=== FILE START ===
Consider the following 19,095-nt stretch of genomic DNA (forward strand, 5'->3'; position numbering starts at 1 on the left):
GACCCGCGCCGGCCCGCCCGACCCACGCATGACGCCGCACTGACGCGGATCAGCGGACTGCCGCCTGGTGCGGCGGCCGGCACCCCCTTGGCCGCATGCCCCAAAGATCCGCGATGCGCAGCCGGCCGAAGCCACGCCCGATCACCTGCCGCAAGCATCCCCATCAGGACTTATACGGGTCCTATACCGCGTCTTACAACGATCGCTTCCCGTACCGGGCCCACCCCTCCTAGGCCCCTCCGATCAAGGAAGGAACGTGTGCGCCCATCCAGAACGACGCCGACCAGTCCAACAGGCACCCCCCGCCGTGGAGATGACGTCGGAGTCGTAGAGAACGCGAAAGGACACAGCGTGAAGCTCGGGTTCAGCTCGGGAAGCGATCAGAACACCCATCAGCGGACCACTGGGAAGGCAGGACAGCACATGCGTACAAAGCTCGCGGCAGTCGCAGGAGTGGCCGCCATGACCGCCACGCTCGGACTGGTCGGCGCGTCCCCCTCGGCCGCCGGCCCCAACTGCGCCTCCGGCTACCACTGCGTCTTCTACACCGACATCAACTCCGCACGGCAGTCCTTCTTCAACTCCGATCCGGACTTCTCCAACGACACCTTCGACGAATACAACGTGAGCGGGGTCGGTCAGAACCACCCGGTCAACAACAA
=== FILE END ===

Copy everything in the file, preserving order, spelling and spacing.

Consider the following 19,095-nt stretch of genomic DNA (forward strand, 5'->3'; position numbering starts at 1 on the left):
GACCCGCGCCGGCCCGCCCGACCCACGCATGACGCCGCACTGACGCGGATCAGCGGACTGCCGCCTGGTGCGGCGGCCGGCACCCCCTTGGCCGCATGCCCCAAAGATCCGCGATGCGCAGCCGGCCGAAGCCACGCCCGATCACCTGCCGCAAGCATCCCCATCAGGACTTATACGGGTCCTATACCGCGTCTTACAACGATCGCTTCCCGTACCGGGCCCACCCCTCCTAGGCCCCTCCGATCAAGGAAGGAACGTGTGCGCCCATCCAGAACGACGCCGACCAGTCCAACAGGCACCCCCCGCCGTGGAGATGACGTCGGAGTCGTAGAGAACGCGAAAGGACACAGCGTGAAGCTCGGGTTCAGCTCGGGAAGCGATCAGAACACCCATCAGCGGACCACTGGGAAGGCAGGACAGCACATGCGTACAAAGCTCGCGGCAGTCGCAGGAGTGGCCGCCATGACCGCCACGCTCGGACTGGTCGGCGCGTCCCCCTCGGCCGCCGGCCCCAACTGCGCCTCCGGCTACCACTGCGTCTTCTACACCGACATCAACTCCGCACGGCAGTCCTTCTTCAACTCCGATCCGGACTTCTCCAACGACACCTTCGACGAATACAACGTGAGCGGGGTCGGTCAGAACCACCCGGTCAACAACAA